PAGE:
rampant institution. People in the US want to forget about racism. They don’t won’t to talk about it, bring it up, deal with it, nor think about it. They want to tell themselves that racism was something that happened in the distant past. Racism is an act of discrimination, disenfranchisement, and segregation.
Discrimination is the prejudicial treatment of different categories of people or things. Especially on the ground of race, age, or sex. Race discrimination involves treating someone unfavorable…
Although the United States is a diverse society, it is united under a common political culture, or common set of beliefs and attitudes about government and politics. This political culture translates into a consensus of basic concepts that support democracy. Democracy is not guaranteed; therefore the American people must continue to practice these concepts. ♦ majority rule/minority rights: Although democracy is based upon majority rule, minority rights must be guaranteed.
receives rights not offered in other forms of government. Rights given to citizens can be exercised in steps. When participating in a democracy, you have to the right to voice opinions and become a catalyst for any necessary change in the country. Citizenry is in fact the active participation of the people, as citizens, in politics and civic life.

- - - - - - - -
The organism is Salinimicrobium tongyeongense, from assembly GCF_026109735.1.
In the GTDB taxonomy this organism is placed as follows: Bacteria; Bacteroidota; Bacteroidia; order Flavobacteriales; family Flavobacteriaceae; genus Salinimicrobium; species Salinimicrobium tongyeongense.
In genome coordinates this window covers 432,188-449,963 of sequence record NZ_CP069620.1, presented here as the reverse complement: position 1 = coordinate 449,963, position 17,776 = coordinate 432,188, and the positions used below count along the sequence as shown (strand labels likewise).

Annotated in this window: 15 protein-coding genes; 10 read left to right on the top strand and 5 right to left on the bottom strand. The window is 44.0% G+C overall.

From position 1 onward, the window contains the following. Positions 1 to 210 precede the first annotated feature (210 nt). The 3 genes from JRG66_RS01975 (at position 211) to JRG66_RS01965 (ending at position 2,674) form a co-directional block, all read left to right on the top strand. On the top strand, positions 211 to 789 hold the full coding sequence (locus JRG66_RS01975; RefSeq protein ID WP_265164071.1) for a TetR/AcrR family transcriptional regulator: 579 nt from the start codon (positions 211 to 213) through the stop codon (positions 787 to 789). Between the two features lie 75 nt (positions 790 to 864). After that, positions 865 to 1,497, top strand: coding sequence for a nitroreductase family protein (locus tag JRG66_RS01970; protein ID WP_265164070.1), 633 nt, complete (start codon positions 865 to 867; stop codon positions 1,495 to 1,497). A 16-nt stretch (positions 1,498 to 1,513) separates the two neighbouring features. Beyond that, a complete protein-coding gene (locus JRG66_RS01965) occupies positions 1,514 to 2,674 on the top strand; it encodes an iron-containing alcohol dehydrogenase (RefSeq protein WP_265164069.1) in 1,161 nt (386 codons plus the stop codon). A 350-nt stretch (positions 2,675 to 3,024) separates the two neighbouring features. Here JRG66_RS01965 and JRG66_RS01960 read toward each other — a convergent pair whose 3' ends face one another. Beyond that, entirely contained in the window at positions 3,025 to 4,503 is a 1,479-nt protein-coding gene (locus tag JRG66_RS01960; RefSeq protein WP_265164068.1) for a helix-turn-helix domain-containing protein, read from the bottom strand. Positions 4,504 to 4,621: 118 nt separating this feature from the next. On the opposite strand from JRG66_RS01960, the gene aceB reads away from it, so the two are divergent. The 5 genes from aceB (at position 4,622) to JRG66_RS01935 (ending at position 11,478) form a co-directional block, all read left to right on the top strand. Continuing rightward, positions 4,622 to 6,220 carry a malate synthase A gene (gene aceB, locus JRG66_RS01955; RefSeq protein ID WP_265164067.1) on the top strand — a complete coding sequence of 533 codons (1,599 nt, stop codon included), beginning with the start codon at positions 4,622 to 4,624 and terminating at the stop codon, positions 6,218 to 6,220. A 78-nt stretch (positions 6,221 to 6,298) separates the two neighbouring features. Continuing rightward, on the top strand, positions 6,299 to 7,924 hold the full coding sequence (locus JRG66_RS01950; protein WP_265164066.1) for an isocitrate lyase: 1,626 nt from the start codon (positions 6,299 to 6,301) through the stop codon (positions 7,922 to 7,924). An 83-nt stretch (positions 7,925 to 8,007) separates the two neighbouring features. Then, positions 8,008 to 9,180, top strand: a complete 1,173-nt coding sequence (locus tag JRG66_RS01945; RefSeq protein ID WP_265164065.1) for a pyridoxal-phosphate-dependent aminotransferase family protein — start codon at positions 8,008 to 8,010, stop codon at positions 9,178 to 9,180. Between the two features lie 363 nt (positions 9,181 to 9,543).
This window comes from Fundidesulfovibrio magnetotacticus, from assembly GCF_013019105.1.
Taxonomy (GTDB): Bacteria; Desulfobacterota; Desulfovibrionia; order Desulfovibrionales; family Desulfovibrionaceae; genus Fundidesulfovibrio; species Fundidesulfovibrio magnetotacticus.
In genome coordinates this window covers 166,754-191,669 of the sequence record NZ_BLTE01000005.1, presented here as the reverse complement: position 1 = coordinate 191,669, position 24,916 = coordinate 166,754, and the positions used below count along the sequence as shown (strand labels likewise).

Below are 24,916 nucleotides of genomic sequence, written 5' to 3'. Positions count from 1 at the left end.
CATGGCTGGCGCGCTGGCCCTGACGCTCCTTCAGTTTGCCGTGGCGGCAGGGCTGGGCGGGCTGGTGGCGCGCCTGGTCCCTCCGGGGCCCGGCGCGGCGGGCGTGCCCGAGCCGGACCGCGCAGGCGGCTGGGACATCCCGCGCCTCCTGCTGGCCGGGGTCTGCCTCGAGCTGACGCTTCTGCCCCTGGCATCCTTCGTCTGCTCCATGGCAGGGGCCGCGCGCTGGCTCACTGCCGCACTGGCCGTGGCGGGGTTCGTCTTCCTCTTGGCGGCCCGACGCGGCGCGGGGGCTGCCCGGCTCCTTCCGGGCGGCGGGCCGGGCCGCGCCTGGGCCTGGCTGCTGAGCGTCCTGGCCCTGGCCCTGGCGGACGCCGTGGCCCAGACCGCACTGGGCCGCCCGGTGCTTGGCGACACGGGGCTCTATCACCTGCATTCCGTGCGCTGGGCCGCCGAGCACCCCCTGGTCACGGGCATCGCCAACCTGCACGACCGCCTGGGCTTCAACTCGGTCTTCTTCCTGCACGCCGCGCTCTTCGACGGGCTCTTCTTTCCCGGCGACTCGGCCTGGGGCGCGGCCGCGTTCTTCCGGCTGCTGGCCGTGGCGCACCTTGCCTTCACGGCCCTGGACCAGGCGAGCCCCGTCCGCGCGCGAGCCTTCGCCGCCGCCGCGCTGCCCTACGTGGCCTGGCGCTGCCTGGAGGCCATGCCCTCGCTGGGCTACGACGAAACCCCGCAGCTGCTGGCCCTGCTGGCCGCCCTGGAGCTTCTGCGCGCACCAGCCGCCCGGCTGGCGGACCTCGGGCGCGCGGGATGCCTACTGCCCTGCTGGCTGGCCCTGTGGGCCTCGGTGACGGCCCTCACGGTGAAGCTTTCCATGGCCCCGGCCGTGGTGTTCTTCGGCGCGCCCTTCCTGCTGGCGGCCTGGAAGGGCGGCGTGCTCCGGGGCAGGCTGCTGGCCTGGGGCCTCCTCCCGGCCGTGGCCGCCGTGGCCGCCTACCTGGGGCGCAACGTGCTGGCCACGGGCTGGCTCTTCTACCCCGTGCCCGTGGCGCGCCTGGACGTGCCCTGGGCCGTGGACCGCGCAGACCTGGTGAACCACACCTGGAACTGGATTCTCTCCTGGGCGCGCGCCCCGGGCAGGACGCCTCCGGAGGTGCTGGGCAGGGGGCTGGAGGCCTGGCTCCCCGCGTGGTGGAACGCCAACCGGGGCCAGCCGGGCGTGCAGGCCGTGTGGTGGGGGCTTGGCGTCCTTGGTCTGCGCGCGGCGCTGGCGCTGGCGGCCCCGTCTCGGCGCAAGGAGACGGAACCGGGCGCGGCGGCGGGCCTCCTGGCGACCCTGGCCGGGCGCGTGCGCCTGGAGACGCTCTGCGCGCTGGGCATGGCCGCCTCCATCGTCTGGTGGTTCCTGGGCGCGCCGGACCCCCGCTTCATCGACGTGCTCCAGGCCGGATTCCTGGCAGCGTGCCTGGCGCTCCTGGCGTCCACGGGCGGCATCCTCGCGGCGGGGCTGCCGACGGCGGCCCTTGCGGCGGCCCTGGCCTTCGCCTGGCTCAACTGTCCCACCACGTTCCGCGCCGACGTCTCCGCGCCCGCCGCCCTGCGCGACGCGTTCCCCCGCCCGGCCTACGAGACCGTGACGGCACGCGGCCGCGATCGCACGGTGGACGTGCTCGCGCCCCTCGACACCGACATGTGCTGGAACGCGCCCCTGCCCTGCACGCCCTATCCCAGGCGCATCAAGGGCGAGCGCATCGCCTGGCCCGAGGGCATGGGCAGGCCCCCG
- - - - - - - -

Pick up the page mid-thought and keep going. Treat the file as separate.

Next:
The first step to exercising citizenship in a democracy is becoming educated. Education is the key to making informed decisions when voting, protesting…
Equal Rights in the United States
October 1st 2014
Jim Crow laws:
The Jim Crow laws where put in place between 1876 and 1965 to add on to the already harsh segregation laws. These laws where used to segregate public schools, bathrooms, jobs, and even living districts. The government passed this set of laws because they believed that the black community’s values were lesser than the white. One reason why these laws were passed was because they were under the assumption of being…